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Syntax for continuing a specific entry #3

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scy opened this issue Jun 13, 2019 · 3 comments

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commented Jun 13, 2019

Currently, 1234^ is defined as "at 12:34, I've continued work on the previous entry". But what if you want to continue to work on the one before that? Example:

1234  implement CLI parser
1245  customer called, discussed some open questions
1320.  # bathroom break

Now it's 13:25 and I want to continue work on "implement CLI parser". My only way right now is to copy the line (with a different timestamp of course).

First question is: How (i.e. by what) do we want to refer to a previous entry? My suggestion would be to allow these three options:

  • By file position relative to the current entry, i.e. "3 entries before this one". A Git-commit-like syntax comes to mind: 1325^^^. This starts to get complicated at about 5 consecutive caret characters though. ;) Like Git, we could also support 1325^3, meaning the same thing.
  • By timestamp, i.e. "the entry that started at 12:34". I'd love to have a syntax like 1325^1234 for this, but we need to take care to not create ambiguity with the 1325^3 syntax from above. I'd say, let's interpret one to three digits after the caret as relative position, four digits or more as timestamp.
  • By string content, i.e. "the most recent entry that contains this substring". An example would be 1325^?parser. I've selected the question mark as a prefix for a reason here. First, it's easy to memorize, because less, vi etc. use ? as the command to search backwards. Second, not using any prefix at all (like 1325^parser) would prevent us from adding more possible ways to search in the future.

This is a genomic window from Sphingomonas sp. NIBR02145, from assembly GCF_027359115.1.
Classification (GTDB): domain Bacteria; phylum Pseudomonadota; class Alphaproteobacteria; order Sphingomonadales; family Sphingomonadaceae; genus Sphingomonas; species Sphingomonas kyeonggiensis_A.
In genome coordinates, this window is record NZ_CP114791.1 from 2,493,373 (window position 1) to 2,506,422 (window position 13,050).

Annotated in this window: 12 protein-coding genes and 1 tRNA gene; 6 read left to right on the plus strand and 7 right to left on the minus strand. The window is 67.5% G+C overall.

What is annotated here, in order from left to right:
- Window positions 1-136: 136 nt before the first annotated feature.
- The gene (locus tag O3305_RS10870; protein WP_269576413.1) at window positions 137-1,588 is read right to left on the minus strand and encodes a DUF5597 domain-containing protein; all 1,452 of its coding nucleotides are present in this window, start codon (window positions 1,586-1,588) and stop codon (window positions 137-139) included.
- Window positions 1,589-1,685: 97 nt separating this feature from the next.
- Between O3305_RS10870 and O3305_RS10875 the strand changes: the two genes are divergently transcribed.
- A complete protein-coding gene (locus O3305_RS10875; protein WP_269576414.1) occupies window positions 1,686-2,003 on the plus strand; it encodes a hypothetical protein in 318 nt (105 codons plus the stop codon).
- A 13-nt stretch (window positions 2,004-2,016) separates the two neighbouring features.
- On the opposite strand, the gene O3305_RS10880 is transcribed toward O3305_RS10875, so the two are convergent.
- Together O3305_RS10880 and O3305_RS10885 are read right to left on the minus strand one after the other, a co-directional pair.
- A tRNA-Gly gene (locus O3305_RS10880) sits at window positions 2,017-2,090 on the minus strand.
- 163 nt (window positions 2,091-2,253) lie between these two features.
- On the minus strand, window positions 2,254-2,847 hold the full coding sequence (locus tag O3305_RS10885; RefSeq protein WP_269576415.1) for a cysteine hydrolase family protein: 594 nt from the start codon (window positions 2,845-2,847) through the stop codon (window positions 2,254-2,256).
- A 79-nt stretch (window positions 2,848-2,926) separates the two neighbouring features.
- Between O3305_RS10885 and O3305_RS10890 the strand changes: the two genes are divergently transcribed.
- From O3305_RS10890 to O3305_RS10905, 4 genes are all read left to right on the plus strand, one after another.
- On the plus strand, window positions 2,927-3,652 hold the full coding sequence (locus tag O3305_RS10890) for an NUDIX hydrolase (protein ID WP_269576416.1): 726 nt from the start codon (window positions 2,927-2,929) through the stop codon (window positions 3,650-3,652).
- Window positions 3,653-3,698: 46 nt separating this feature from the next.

I have some open questions.

  • Should ^? match case-insensitively? I I'd say no. It complicates the matching (for non-ASCII characters at least), and you'll be most likely able to see the line you're referring to anyway.
  • Should ^? be able to match anything in the description text, even hashtags and billable flags? I think yes, simply match the text as it is in the file, not any parsed content. This also makes it easier for editor plugins etc. to know which line you're referring to.
  • It's allowed to provide seconds in timestamps. Should ^1234 match a previous timestamp of 123456? What about 123400? Should ^123400 match 1234? I'd say: ^1234 should match 1234, 123400 and 123456, and ^123400 should match 1234, but not 123456. In other words: Match according to the precision provided in the search expression.
  • Should these expressions look back multiple days trying to find a match? Should there be a limit to that? I'd suggest no limit, although this means that an implementation will have to keep the complete file in RAM. Files will not be that large, and if it starts to become a problem, you can always split them up.
@rohieb

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commented Jun 17, 2019

I like the ^ and I immediately thought of Git syntax too :) I think 1234^^^ is the most number of ^s I would use, and then rather use 1325^1234 instead of the ^n syntax, because it would need counting lines, and I usually don't like to count lines. So these two syntaxes would have the most value for me.

^? should match case-insensitively (less typing... :-)), and also matching substrings seems like a good idea.

For the other precision question, I don't have a strong feeling... I would tend to ^1234 matching the last entry beginning with 1234, so even 123456 would be matched, but I don't have a strong logical argument to support that ^^

@scy

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commented Jun 17, 2019

Thanks for your input! I had started to write a reply, but I've noticed that it starts to get chaotic because we're basically discussing three different features in a single issue. I'll split this up into individual ones and comment there.

@scy

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commented Jun 18, 2019

Okay, this has been split into three separate tickets. Let's continue the discussion there.

@scy scy closed this Jun 18, 2019

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